Chaffin’s Farm, October 4, 1864

Hon. Secretary of War,


Sir: I beg leave to inquire whether there is any prospect of my obtaining any increase to this army. If not, it will be very difficult for us to maintain ourselves. The enemy’s numerical superiority enable him to hold his lines with an adequate force, and extend on each flank with numbers so much greater than ours that we can only meet his corps, increased by recent recruits, with a division reduced by long and arduous service. We cannot fight to advantage with such odds, and there is the gravest reason to apprehend the result of every encounter. The substitution of negroes, under the act of the 17th of February last, for all detailed laborers, teamsters, &c., should be extended not merely to detailed men in the army, but to all men detailed as mere laborers in any public employment, such as cutting wood for furnaces, mines, and the like. I trust the reasons which induced the Department not to enforce that law are not such as cannot be overcome. It is certain that the need of men was never greater, and I hope that all the aid we can get from this source will be at once given us. But the re-enforcements to be expected from the substitution of negro labor for white will not be sufficient. The men at home on various pretexts must be brought out and be put in the army at once, unless we would see the enemy reap the great moral and material advantages of a successful issue of his most costly campaign. I know it will produce suffering, but that must be endured, as all people engaged in a struggle like ours have done before. If we can get out our entire arms bearing population in Virginia and North Carolina, and relieve all detailed men with negroes, we may be able, with the blessing of God, to keep the enemy in check to the beginning of winter. If we fail to do this the result may be calamitous. The discouragement of our people, and the great material loss that would follow the fall of Richmond, to say nothing of the great encouragement our enemies would derive from it, outweigh, in my judgment, any sacrifice and hardship that would result from bringing out all our arms-bearing men. I also beg leave to ask whether it will be in the power of the Department to furnish any horses for our artillery. The efficiency of that arm is much impaired by the scarcity and inferiority of its horses. I know the difficulties that surround this subject, and only desire to be informed whether there is any prospect of relief.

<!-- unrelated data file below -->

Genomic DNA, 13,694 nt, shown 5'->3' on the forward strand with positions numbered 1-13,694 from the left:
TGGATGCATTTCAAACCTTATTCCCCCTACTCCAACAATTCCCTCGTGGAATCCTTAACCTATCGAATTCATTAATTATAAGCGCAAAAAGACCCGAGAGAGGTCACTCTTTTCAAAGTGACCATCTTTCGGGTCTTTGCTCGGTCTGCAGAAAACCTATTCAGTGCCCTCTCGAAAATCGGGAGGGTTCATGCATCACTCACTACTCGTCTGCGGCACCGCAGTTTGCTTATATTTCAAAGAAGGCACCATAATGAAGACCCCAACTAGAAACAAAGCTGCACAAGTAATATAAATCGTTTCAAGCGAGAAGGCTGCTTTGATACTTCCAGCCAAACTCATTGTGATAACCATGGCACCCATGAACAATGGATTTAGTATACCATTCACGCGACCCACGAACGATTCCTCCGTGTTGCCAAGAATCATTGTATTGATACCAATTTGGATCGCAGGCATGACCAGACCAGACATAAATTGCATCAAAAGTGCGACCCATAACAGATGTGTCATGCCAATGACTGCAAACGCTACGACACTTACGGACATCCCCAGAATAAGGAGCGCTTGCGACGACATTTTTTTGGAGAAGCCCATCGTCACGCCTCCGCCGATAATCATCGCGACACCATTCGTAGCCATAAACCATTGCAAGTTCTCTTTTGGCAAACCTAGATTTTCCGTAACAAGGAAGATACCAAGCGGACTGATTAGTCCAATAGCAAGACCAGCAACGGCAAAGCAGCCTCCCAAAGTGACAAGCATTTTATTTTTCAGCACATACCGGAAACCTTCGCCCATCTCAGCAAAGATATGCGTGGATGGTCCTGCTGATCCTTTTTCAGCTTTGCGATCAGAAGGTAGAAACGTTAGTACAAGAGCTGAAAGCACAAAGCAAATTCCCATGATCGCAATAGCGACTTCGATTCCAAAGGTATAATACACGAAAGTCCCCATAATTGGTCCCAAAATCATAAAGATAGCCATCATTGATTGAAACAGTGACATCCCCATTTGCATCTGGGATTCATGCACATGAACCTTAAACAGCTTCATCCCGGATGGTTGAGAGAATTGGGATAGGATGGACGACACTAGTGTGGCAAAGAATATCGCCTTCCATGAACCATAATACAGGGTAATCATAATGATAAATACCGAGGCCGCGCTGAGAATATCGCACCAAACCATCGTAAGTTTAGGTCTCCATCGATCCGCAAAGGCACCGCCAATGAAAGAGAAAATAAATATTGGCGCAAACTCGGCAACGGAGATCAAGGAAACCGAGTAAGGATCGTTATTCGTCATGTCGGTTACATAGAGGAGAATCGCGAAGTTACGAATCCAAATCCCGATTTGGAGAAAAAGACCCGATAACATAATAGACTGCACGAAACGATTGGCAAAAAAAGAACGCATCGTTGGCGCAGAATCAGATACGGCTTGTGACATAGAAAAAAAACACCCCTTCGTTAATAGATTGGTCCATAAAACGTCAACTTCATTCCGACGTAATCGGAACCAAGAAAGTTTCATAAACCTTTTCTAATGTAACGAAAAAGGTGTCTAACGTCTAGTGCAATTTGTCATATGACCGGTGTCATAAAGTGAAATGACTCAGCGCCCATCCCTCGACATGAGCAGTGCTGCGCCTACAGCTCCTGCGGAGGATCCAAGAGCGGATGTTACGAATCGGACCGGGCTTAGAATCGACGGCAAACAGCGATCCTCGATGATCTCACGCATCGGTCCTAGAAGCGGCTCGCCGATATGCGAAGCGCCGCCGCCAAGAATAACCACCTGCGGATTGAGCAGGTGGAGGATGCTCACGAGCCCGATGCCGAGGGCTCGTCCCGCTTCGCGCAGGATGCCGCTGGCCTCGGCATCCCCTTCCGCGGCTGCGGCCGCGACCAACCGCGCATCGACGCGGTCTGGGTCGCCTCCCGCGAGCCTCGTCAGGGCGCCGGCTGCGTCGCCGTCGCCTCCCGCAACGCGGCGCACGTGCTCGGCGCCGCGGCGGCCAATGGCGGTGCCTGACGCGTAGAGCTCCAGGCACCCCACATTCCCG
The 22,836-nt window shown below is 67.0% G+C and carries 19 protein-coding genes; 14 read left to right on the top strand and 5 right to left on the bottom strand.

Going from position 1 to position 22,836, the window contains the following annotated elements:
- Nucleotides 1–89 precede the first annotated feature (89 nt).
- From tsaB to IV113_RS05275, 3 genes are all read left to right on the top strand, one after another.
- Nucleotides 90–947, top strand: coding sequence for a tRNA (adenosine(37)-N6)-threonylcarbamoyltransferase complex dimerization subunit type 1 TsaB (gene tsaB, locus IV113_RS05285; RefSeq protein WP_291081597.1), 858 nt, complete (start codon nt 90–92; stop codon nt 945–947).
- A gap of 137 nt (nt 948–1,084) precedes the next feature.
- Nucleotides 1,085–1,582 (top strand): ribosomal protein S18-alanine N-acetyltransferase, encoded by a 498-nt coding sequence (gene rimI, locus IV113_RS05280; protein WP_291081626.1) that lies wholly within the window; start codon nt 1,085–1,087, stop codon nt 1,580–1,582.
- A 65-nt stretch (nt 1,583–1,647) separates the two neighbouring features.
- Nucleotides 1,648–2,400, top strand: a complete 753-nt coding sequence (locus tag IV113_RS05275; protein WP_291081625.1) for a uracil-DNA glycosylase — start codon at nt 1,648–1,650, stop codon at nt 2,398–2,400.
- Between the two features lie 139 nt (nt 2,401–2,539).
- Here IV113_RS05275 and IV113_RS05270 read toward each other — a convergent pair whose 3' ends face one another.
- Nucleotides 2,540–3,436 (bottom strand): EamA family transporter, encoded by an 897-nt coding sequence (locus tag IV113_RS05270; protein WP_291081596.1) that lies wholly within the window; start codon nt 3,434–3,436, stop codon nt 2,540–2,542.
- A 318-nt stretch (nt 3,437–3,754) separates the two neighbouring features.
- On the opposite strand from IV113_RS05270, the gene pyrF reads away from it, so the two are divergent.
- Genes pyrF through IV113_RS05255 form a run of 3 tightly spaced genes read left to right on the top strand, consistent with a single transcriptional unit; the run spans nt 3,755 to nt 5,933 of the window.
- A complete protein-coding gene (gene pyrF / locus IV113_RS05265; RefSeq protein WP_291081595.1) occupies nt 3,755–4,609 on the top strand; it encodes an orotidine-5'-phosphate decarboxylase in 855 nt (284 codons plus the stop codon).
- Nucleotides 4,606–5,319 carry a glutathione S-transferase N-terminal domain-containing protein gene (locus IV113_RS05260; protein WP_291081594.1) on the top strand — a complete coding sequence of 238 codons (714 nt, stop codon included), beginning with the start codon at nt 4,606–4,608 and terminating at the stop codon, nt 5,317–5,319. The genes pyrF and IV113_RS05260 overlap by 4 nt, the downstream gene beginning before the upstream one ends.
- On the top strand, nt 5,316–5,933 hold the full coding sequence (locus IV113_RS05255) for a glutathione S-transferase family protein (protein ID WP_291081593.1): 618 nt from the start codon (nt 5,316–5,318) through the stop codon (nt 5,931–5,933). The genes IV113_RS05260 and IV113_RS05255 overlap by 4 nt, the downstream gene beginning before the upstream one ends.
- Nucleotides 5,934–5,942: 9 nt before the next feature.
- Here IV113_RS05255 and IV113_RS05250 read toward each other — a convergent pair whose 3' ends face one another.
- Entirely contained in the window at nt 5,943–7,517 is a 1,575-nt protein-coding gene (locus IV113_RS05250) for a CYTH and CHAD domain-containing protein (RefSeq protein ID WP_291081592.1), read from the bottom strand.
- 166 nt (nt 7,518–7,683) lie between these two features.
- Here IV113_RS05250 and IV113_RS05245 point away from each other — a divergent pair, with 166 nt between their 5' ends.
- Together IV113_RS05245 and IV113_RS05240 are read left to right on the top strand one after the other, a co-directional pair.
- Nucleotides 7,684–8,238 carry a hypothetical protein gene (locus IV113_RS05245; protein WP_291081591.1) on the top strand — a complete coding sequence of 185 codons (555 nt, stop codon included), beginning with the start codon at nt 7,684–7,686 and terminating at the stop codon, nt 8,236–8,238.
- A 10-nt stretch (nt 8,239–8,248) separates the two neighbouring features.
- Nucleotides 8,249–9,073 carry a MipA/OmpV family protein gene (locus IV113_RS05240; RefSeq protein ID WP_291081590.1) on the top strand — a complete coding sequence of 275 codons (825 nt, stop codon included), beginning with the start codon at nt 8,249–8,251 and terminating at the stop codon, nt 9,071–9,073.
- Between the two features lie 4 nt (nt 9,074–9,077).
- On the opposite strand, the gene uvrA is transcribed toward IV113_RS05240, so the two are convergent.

Very respectfully, your obedient servant,

R E Lee





Source: The War of the Rebellion, Series 1, Volume 42, Part 3, p. 1134

Transcribed by Colin Woodward, 2018 September 5